as pressures and energy densities are concerned.
# oxygen indicates a high-order explosion. However, as a mixture of gases, it
# is impossible for a shock-wave to travel through faster than the speed of
# sound... because the speed of sound *is* the speed of a wave through a gas
A shock wave will always travel much faster than sound - that is one of
the definitions for a shock wave. In a gas mixture a shock is even easier
to make than in a solid material.
A shock wave needs significant compression ratio (ratio of material
density behind and in front of the wave) to proceed. In a gas this is
easy to accomplish - gases are readily compressible. In a solid or
liquid, you need tremendously more energy to reach even a few tens of
percent compression. This is why air-gas mixtures detonate real easy,
provided the mixture ratio is correct.
# medium. So is this a super-fast deflagration that is initiated by a flame
# travelling at the shock-wave (flame front, whatever) face?
It can be, but then you don't get any FAE, just a fireball. In a real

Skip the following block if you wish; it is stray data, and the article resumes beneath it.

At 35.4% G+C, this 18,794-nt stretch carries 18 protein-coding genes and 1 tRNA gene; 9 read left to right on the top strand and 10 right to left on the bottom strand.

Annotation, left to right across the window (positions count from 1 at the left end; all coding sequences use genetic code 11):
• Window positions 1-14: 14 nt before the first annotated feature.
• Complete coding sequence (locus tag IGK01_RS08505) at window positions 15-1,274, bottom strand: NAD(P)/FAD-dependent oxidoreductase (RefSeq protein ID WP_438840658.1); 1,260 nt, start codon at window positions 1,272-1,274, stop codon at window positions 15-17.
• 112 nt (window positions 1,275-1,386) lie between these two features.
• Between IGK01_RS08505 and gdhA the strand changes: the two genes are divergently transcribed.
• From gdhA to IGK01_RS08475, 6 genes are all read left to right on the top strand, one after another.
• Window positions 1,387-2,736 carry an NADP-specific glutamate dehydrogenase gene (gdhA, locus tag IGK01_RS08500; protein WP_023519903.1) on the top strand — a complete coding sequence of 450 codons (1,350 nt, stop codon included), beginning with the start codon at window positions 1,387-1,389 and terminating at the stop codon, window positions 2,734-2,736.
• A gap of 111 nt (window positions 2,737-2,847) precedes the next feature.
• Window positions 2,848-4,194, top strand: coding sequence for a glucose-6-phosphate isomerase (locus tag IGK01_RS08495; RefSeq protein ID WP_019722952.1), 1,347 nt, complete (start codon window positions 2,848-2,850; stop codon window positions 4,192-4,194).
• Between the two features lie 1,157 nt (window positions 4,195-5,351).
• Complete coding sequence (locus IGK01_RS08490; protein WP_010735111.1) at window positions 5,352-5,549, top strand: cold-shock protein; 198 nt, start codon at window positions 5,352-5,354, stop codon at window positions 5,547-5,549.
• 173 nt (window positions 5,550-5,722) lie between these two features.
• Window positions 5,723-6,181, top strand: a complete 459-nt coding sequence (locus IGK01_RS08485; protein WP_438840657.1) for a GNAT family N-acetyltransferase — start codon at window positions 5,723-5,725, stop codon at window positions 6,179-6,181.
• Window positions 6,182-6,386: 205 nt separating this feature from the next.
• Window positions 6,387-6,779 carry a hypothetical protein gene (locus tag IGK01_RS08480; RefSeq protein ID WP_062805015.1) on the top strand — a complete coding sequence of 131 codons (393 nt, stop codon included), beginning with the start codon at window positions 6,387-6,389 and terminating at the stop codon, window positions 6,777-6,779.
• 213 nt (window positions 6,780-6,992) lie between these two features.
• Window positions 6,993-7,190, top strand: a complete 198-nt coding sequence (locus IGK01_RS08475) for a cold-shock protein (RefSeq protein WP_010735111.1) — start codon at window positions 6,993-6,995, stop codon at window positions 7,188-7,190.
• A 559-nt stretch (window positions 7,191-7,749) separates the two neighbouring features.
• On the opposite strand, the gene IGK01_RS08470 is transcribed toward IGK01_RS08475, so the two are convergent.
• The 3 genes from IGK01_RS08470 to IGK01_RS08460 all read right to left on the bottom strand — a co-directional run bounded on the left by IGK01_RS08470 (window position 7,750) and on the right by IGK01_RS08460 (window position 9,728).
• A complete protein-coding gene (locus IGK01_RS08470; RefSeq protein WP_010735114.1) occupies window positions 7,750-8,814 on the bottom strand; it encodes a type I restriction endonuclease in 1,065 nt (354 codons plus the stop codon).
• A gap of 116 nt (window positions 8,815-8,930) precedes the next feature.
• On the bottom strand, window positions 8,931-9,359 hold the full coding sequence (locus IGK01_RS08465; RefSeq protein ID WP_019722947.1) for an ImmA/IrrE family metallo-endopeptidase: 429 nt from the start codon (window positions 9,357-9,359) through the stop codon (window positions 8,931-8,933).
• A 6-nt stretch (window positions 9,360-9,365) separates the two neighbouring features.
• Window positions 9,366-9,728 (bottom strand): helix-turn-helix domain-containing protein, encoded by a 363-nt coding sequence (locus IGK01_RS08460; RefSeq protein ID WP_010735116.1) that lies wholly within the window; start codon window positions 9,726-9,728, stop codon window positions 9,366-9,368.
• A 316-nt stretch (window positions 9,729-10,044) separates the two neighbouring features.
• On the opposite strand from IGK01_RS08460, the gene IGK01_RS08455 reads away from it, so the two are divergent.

FAE, the cloud detonates and the shock propagates at 1500..2000 m/s.
From: email@example.com (Arno Hahma)
Subject: Re: Fuel Air
Date: Wed, 1 Sep 1993 14:12:45 GMT
In article <1993Aug25.firstname.lastname@example.org>,
Timothy Melton <tam@quest1.UUCP> wrote:
>guess. To initiate a detonation in an unconfined cloud of methane, it
>takes a mass of HE roughly the same as the mass of C1 in the cloud.
Well, not quite. You do need a fair amount of HE to initiate any cloud
of saturated hydrocarbons, but once you get the detonation going, it
will pass through the cloud. With methane, a few kg of TNT or
equivalent should be enough for initiation.
>Also, most pyrotechnics (maybe with the exception of flash, Bill?)
>deflagrate and do not provide suitable initiation for detonation either in
>vapor clouds or HE.
Although they do deflagrate, they may still create a shockwave in the
air. If the deflagration or the expanding gases are considerably faster
than 330 m/s (sound velocity in air), it will cause a shockwave in the
surrounding air. Of course, you will have to use far more material than
you would have to with HE:s.
>Tim Melton uokmax!quest1!tam